Celgene Corp (NASDAQ:CELG), a global biopharmaceutical company that focuses on the development of cancer and immune-inflammatory treatments, has been on an excellent run; the stock is up over 27% YTD and recently plowed through its previous all-time high. In the last six months the stock has almost doubled in value, up over 48%. What has contributed to this run up? … Earnings and future earnings based on some of the company's new drugs that are in late-stage tests.
Celgene expects to announce sales in 2012 of $5.4 billion, up 15% over the previous year, with total revenues of approximately $5.5 billion, up 14% over 2011, and estimated earnings per share (NYSEARCA:EPS) of $4.90.According to a WSJ article dated January 7th 2013 titled Celgene Sees 2012 Earnings at High End of View, the company is expecting net product sales to be approximately $6 billion, up 11.4% over the previous year, and EPS between $5.50 to $5.60, up 12% to 14%. The company looks to continue its growth through 2015 and expects adjusted earnings to be in the range of $8.00 to $9.00 per share. Net product sales for 2015 are still forecasted in the range of $8 to $9 billion.
What continues to drive the sales is Celgene's strong pipeline of products, and what should continue to drive future sales upward are the company's other promising drug candidates in late stages of testing.
Celgene has a number of drugs on the market today that are highly profitable. Revlimid, the oncology drug for treatment of multiple myeloma accounts for 66% of the company's sales and is projected to grow 9% to 12% year over year. Revenues from the oncology drug, which is currently undergoing Phase III clinical trials for numerous other indications, including chronic lymphocytic leukemia, and non-deletion 5q myelodysplastic syndromes, grew 18% over last year's 3rd quarter with sales of $970 million. The total sales for 2012 is expected to come in somewhere between $4.1 to $4.2 billion, an increase of 9% to 12% over 2011. However, sales of Revlimid could be tempered somewhat with competition from Onyx Pharmaceutical's (NASDAQ:ONXX) drug Kyprolis that received FDA approval in July of 2012, also for the treatment of multiple myeloma.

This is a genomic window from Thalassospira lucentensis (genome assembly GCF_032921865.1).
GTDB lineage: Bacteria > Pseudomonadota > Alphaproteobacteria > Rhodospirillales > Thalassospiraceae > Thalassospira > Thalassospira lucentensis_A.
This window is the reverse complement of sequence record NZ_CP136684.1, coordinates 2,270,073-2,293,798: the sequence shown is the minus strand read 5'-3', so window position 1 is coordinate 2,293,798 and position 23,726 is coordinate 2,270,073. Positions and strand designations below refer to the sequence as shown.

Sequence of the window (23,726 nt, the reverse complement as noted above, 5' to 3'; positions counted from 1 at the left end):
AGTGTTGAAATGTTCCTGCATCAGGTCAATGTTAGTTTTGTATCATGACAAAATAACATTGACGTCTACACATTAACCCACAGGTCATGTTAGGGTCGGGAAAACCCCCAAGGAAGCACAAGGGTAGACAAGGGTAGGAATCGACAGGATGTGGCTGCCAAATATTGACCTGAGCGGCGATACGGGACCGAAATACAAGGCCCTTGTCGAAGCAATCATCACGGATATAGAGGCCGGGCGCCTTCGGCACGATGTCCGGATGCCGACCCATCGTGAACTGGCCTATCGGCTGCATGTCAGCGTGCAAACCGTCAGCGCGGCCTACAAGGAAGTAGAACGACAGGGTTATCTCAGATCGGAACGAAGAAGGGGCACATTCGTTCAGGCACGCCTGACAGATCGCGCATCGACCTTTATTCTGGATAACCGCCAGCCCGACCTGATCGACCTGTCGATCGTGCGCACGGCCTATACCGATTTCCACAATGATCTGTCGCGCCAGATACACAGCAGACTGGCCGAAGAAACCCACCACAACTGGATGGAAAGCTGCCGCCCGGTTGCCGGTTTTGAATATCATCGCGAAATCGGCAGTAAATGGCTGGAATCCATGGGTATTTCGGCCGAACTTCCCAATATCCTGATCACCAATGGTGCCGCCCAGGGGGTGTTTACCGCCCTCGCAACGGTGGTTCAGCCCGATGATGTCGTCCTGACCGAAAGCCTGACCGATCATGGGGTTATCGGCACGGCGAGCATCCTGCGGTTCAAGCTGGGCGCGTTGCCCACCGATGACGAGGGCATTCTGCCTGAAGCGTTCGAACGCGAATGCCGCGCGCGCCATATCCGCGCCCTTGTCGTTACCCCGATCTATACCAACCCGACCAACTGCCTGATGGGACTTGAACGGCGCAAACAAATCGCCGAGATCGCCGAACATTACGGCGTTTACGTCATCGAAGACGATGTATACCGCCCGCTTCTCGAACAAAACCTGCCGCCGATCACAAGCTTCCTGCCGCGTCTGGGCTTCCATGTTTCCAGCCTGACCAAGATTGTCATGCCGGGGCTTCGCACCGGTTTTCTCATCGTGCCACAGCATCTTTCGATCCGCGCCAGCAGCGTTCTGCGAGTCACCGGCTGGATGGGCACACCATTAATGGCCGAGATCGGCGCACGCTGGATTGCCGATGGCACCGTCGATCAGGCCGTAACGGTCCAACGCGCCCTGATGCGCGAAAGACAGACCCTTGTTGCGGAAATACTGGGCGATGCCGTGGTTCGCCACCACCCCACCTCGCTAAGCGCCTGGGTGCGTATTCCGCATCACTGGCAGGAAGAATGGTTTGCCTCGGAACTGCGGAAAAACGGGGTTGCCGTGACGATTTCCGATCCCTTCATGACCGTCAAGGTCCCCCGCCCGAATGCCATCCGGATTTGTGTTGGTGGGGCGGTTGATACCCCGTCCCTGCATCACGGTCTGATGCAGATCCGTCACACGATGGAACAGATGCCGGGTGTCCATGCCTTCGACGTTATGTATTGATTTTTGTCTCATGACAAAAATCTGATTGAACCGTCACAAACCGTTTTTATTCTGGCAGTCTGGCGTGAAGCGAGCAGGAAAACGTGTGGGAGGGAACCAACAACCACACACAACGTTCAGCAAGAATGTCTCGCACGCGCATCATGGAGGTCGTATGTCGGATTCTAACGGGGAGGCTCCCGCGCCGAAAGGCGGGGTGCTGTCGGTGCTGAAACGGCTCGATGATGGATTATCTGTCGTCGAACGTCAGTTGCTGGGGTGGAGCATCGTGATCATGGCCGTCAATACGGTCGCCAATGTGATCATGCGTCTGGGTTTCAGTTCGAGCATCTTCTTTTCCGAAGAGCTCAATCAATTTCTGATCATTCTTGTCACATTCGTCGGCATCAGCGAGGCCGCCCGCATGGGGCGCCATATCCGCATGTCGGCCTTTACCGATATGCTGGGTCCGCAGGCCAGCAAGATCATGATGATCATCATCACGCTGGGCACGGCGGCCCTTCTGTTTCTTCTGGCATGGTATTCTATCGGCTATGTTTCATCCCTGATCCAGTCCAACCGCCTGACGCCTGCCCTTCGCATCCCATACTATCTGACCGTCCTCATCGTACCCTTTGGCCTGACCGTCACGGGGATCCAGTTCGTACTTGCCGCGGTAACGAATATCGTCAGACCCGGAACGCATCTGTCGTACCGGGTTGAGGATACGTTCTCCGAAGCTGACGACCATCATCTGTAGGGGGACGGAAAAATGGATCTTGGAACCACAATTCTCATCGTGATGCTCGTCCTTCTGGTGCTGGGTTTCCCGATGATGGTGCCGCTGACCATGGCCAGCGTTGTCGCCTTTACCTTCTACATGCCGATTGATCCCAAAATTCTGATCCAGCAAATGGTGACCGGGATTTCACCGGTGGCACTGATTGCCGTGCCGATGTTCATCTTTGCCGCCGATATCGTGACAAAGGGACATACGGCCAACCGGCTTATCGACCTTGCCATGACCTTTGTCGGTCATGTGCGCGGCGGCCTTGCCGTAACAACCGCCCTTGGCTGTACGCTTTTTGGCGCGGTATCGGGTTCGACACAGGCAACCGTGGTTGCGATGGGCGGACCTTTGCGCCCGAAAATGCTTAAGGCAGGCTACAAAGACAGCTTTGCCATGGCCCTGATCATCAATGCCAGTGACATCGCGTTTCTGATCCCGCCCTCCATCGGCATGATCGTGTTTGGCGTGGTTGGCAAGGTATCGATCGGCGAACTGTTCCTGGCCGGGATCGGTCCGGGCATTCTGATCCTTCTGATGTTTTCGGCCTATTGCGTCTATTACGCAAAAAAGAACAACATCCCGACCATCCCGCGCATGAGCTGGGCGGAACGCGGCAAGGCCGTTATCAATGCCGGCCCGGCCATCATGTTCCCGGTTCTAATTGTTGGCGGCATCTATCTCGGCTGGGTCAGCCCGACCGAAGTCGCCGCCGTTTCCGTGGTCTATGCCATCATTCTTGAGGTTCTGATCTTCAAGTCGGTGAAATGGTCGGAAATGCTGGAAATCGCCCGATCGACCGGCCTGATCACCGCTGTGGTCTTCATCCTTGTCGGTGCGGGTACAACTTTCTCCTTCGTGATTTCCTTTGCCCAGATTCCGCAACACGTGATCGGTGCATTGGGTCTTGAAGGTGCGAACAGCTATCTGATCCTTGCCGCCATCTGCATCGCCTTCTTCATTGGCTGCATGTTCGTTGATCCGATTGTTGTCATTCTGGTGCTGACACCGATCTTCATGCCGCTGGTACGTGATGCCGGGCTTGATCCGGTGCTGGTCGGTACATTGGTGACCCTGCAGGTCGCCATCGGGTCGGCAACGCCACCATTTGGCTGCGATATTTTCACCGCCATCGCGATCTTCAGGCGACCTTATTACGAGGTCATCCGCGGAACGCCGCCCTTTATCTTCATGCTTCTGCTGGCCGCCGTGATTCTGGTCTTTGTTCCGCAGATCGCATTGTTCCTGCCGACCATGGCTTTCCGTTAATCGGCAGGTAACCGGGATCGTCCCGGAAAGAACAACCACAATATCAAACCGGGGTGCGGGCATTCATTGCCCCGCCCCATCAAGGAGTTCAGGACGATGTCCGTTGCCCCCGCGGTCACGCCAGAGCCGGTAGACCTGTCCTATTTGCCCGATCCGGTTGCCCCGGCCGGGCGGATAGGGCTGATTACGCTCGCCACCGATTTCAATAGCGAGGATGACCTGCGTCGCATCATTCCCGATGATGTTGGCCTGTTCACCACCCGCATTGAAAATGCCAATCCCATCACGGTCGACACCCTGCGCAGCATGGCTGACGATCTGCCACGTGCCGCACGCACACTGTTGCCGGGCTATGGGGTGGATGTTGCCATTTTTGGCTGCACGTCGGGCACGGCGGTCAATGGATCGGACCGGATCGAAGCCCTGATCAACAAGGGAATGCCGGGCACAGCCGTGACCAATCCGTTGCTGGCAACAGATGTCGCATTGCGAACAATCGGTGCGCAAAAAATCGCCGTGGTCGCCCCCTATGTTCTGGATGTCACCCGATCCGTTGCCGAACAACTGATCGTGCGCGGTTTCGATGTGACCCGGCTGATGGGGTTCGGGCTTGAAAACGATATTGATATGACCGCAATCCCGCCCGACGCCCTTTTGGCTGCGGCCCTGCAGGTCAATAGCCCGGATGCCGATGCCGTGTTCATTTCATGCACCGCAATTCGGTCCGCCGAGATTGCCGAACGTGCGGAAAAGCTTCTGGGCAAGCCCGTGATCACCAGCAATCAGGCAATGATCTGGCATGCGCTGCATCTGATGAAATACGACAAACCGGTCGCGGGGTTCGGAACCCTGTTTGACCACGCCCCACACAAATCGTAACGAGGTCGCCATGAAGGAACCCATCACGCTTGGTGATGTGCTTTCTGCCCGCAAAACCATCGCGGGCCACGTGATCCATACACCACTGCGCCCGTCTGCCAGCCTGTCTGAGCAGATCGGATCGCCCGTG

Abraxane, Celgene's chemotherapy drug to treat breast cancer, recently won FDA-approval for treatment of non-small cell lung cancer, and therefore has the potential to bolster its sales by as much as $110 million. Other late-stage clinical trials continue with Abraxane. Celgene reported results from an ongoing Phase III trial with patients suffering Stage IV metastatic melanoma. Data showed a prolonged progression-free survival compared to patients receiving dacarbazine chemotherapy.
Abraxane is also in a late-stage pancreatic cancer trial, where the drug has demonstrated a significant improvement in overall survival of patients compared to those receiving standard treatment. Advanced pancreatic cancer is the fourth most common cause of cancer death throughout the world. It is difficult to diagnose and equally difficult to treat. Pancreatic cancer patients have the lowest survival rates among all cancer suffers, and the disease is increasing worldwide with almost 220,000 new cases per year. Analyst Joel Sendek at Stifel Nicolaus expects FDA-approval of Abraxane to treat pancreatic cancer sometime in 2014, and sees sales for the drug for pancreatic cancer patients around $92 million in 2014 and $241 million in 2015.
Other drugs in Celgene's portfolio have seen mixed gains. 3rd quarters sales of Vidaza, the company's drug to fight cutaneous T cell lymphoma, rose 15% to $220 million despite the loss of its exclusivity in 2011, but sales were aided by increasing new markets such as the UK and Japan. Sales estimates of 2012 are expected to come in at $819 million, but 2013 projections were not as promising as sales estimates are expected to be down, $687.3 million. Meanwhile, its cancer drug Thalomid, used to treat newly diagnosed multiple myeloma patients, slid on sales of $75 million, down 10%. Total 2012 sales are estimated to come in at $302.3 million, and sales projections for 2013 are expected to drop to $263.7 million.